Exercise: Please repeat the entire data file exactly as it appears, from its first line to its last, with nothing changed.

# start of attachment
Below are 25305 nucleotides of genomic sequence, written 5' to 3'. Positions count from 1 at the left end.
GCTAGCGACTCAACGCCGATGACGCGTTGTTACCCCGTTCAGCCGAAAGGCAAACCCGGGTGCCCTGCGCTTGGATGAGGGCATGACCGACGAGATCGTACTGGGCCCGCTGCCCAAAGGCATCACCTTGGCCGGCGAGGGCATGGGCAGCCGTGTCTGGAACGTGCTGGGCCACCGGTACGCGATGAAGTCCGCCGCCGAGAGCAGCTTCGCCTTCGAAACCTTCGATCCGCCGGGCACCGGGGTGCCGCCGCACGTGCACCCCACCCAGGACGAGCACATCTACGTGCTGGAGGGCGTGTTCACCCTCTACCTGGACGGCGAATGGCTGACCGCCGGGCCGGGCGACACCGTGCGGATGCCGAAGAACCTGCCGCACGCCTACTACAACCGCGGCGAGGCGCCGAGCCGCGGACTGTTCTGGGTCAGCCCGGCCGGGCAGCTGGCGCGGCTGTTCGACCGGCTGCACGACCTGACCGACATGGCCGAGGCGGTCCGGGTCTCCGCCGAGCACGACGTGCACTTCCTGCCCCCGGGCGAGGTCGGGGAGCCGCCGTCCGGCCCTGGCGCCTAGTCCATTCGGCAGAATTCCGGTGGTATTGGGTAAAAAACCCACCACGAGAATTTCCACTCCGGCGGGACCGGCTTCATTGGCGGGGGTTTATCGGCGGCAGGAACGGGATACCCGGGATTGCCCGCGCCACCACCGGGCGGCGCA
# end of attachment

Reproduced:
Below are 25305 nucleotides of genomic sequence, written 5' to 3'. Positions count from 1 at the left end.
GCTAGCGACTCAACGCCGATGACGCGTTGTTACCCCGTTCAGCCGAAAGGCAAACCCGGGTGCCCTGCGCTTGGATGAGGGCATGACCGACGAGATCGTACTGGGCCCGCTGCCCAAAGGCATCACCTTGGCCGGCGAGGGCATGGGCAGCCGTGTCTGGAACGTGCTGGGCCACCGGTACGCGATGAAGTCCGCCGCCGAGAGCAGCTTCGCCTTCGAAACCTTCGATCCGCCGGGCACCGGGGTGCCGCCGCACGTGCACCCCACCCAGGACGAGCACATCTACGTGCTGGAGGGCGTGTTCACCCTCTACCTGGACGGCGAATGGCTGACCGCCGGGCCGGGCGACACCGTGCGGATGCCGAAGAACCTGCCGCACGCCTACTACAACCGCGGCGAGGCGCCGAGCCGCGGACTGTTCTGGGTCAGCCCGGCCGGGCAGCTGGCGCGGCTGTTCGACCGGCTGCACGACCTGACCGACATGGCCGAGGCGGTCCGGGTCTCCGCCGAGCACGACGTGCACTTCCTGCCCCCGGGCGAGGTCGGGGAGCCGCCGTCCGGCCCTGGCGCCTAGTCCATTCGGCAGAATTCCGGTGGTATTGGGTAAAAAACCCACCACGAGAATTTCCACTCCGGCGGGACCGGCTTCATTGGCGGGGGTTTATCGGCGGCAGGAACGGGATACCCGGGATTGCCCGCGCCACCACCGGGCGGCGCA